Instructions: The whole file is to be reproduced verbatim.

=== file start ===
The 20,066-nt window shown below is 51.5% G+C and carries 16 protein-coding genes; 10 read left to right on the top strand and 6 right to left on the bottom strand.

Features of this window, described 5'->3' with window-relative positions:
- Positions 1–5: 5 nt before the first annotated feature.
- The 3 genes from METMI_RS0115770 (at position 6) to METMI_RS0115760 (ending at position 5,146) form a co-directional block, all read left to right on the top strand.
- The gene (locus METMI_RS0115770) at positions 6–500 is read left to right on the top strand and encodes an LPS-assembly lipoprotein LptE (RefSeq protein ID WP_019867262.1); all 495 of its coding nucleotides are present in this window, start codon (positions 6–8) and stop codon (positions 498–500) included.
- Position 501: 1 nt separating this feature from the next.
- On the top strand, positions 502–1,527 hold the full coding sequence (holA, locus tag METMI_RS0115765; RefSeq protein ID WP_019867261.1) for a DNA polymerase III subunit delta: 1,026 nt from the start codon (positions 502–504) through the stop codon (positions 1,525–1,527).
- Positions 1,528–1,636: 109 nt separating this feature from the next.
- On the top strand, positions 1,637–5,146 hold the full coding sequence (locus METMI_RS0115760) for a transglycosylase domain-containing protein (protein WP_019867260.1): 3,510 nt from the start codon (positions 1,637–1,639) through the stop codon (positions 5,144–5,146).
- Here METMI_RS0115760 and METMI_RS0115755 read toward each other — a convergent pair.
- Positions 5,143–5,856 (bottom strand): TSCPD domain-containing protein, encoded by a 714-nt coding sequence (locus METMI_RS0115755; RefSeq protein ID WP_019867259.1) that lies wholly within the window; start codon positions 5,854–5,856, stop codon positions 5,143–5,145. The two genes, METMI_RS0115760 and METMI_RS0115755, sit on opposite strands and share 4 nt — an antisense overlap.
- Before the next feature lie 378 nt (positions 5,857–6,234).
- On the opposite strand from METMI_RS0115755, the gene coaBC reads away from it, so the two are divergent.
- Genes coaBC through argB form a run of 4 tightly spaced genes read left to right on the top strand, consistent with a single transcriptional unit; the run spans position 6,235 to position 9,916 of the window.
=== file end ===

The 20,066-nt window shown below is 51.5% G+C and carries 16 protein-coding genes; 10 read left to right on the top strand and 6 right to left on the bottom strand.

Features of this window, described 5'->3' with window-relative positions:
- Positions 1–5: 5 nt before the first annotated feature.
- The 3 genes from METMI_RS0115770 (at position 6) to METMI_RS0115760 (ending at position 5,146) form a co-directional block, all read left to right on the top strand.
- The gene (locus METMI_RS0115770) at positions 6–500 is read left to right on the top strand and encodes an LPS-assembly lipoprotein LptE (RefSeq protein ID WP_019867262.1); all 495 of its coding nucleotides are present in this window, start codon (positions 6–8) and stop codon (positions 498–500) included.
- Position 501: 1 nt separating this feature from the next.
- On the top strand, positions 502–1,527 hold the full coding sequence (holA, locus tag METMI_RS0115765; RefSeq protein ID WP_019867261.1) for a DNA polymerase III subunit delta: 1,026 nt from the start codon (positions 502–504) through the stop codon (positions 1,525–1,527).
- Positions 1,528–1,636: 109 nt separating this feature from the next.
- On the top strand, positions 1,637–5,146 hold the full coding sequence (locus METMI_RS0115760) for a transglycosylase domain-containing protein (protein WP_019867260.1): 3,510 nt from the start codon (positions 1,637–1,639) through the stop codon (positions 5,144–5,146).
- Here METMI_RS0115760 and METMI_RS0115755 read toward each other — a convergent pair.
- Positions 5,143–5,856 (bottom strand): TSCPD domain-containing protein, encoded by a 714-nt coding sequence (locus METMI_RS0115755; RefSeq protein ID WP_019867259.1) that lies wholly within the window; start codon positions 5,854–5,856, stop codon positions 5,143–5,145. The two genes, METMI_RS0115760 and METMI_RS0115755, sit on opposite strands and share 4 nt — an antisense overlap.
- Before the next feature lie 378 nt (positions 5,857–6,234).
- On the opposite strand from METMI_RS0115755, the gene coaBC reads away from it, so the two are divergent.
- Genes coaBC through argB form a run of 4 tightly spaced genes read left to right on the top strand, consistent with a single transcriptional unit; the run spans position 6,235 to position 9,916 of the window.